Sign ClickOnce manifest on CI server, not on target

We have a .NET application that is being built with TeamCity, it outputs a regular nuget package to the feed which Octo picks up.

Octopus deploys the files to the target server, then I run a script:

$root = "#{InstallDirectory}"
$url = $OctopusParameters["Url"]
$certPassword = $OctopusParameters["CertificatePassword"]
$certFile = "C:\Tools\Certificate.pfx"
$magePath = "C:\Tools\mage.exe"

$providerUrl = "https://" + $url + ""

$appPath = "$root\App.application"

Write-Output "Root: $root"
Write-Output "Application path: $appPath"

$xml = [xml](Get-Content $appPath)
$manifestpath = $xml.assembly.dependency.dependentAssembly.codebase
$applicationWithVersion = $manifestpath.Split('\\')[1]
$manifestPath = "$root\Application Files\" + $applicationWithVersion + "\" + "App.exe.manifest"

Write-Output "Manifest path: $manifestPath"

& $magePath -Update "$appPath" -TimestampUri ""
& $magePath -Sign "$manifestPath" -CertFile $certFile -Password $certPassword

Write-Output "Update ProviderUrl to $providerUrl"

& $magePath -Update "$appPath" -AppManifest "$manifestPath" -ProviderURL "$providerUrl" -TimestampUri ""
& $magePath -Sign "$appPath"

What this does is update the manifest file to set the correct URL, then it signs the application.

But it all does this on the target server. Issue is that code signing certificates are now only allowed to be stored on hardware tokens (or cloud HSM). Meaning that we really can only use a cert on the Octo server.

What would be the correct way to perform these steps not the deployment target, but on the CI/Octopus server?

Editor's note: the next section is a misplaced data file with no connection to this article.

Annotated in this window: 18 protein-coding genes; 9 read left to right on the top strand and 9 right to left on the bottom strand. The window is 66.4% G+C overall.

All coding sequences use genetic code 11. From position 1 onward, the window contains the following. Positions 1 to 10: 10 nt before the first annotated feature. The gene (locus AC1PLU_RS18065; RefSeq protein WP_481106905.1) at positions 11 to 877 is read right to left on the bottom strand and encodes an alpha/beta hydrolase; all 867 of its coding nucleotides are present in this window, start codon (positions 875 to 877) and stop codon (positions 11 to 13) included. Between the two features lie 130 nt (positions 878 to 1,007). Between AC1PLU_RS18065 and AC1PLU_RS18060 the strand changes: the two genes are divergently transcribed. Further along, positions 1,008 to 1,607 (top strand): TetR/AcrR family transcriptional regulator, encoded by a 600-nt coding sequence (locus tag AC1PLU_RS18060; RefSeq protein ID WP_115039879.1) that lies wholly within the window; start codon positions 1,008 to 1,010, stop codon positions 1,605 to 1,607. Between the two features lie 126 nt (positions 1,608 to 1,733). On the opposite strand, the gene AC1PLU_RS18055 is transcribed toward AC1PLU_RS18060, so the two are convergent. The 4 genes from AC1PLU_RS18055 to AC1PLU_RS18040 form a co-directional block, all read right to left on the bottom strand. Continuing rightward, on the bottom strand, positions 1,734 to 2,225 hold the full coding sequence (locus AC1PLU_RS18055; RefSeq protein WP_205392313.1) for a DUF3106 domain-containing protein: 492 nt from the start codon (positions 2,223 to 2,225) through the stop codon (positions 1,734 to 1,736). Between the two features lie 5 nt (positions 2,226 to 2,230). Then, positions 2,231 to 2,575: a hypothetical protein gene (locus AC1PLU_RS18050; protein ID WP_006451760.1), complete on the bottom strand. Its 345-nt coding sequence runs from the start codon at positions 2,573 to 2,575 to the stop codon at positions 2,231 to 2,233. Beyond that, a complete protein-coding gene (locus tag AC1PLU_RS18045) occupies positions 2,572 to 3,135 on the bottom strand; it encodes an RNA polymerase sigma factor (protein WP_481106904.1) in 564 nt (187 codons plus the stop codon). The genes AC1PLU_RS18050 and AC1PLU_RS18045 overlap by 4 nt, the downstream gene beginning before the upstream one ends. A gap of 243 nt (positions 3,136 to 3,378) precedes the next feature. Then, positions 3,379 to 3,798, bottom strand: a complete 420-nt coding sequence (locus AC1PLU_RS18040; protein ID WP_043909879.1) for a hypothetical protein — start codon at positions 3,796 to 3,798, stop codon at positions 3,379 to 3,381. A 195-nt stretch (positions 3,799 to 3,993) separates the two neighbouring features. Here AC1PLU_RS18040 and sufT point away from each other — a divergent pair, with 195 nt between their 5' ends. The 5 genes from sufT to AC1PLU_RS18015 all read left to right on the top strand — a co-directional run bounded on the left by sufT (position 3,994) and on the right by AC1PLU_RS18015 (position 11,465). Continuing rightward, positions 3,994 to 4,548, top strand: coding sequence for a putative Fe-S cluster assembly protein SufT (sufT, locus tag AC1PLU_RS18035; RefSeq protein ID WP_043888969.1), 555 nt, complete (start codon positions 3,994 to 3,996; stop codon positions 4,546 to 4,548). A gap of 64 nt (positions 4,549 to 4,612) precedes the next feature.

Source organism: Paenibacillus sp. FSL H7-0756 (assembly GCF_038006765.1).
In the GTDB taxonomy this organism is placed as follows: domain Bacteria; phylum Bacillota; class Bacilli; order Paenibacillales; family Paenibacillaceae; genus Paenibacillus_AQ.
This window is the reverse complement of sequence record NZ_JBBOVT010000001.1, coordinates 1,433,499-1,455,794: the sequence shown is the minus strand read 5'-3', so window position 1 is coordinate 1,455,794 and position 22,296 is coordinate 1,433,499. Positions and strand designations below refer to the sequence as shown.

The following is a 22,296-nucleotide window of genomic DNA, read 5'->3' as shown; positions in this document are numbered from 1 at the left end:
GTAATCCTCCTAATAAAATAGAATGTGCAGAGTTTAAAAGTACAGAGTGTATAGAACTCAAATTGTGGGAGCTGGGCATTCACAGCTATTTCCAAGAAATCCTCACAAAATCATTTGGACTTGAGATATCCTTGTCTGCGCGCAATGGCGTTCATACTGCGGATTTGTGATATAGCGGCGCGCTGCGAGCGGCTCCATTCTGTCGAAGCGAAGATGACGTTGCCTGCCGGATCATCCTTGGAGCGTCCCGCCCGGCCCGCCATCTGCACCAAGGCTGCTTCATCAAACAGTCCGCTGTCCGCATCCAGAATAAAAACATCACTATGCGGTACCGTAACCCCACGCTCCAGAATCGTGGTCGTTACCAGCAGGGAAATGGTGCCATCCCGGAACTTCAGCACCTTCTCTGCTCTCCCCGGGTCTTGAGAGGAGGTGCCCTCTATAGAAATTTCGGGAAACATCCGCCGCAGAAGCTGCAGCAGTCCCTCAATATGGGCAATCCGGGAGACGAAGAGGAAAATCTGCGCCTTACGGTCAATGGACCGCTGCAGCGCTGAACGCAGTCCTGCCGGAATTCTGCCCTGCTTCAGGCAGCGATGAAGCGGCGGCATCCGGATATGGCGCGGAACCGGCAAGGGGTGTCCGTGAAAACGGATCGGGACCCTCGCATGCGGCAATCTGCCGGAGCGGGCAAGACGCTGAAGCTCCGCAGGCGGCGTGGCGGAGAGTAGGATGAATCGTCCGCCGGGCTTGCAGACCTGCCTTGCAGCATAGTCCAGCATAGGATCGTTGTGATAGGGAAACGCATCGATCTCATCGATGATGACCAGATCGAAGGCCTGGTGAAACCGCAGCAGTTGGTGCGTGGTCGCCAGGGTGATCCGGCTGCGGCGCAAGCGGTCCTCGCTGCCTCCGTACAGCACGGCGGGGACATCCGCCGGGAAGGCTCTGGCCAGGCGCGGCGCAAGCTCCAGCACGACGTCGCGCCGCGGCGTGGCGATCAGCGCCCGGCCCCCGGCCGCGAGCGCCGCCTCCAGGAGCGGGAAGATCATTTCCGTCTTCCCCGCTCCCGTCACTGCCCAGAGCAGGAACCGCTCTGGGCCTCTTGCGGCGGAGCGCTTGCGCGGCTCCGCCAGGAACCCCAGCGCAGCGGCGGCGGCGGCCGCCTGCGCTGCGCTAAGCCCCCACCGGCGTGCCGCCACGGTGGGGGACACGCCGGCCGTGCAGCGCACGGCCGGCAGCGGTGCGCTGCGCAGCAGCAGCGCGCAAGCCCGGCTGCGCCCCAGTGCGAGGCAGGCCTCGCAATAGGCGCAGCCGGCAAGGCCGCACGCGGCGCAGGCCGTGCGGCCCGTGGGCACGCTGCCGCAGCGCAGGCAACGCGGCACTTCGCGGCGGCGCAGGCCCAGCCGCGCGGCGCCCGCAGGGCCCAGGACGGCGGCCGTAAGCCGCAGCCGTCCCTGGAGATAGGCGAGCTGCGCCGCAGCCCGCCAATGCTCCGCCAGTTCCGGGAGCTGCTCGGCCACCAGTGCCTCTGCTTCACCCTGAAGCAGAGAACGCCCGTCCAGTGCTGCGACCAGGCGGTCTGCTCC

Hey @rogerversluis , thanks for reaching out! I’m going to take a look at this and get back to you in the next 24 hours with an update (and possibly some more questions). Thanks for your patience!

Sorry for the delay @rogerversluis, have been scratching my head trying to think through how you could get this working in Octopus.

From your note about the hardware tokens, the main thought I had was using a worker with the token installed as the target for your signing activities. Then you could reupload the package to Octopus, and handle your standard deployment from there.

I also noticed that Mage is available as a native dotnet tool, although that doesn’t help when you have to have the hardware device available.

I’m sorry we don’t have a clearer path forward at this time. I’ve raised your use case in our internal discussion channels to surface it, and please feel free to add your +1 and context to this existing UserVocie request if you’d like! ClickOnce is something that comes up every great so often, but every use case is a little bit different.

Please don’t hesitate to reach out if you have any additional questions or concerns around Octopus, we’re happy to help wherever we can.

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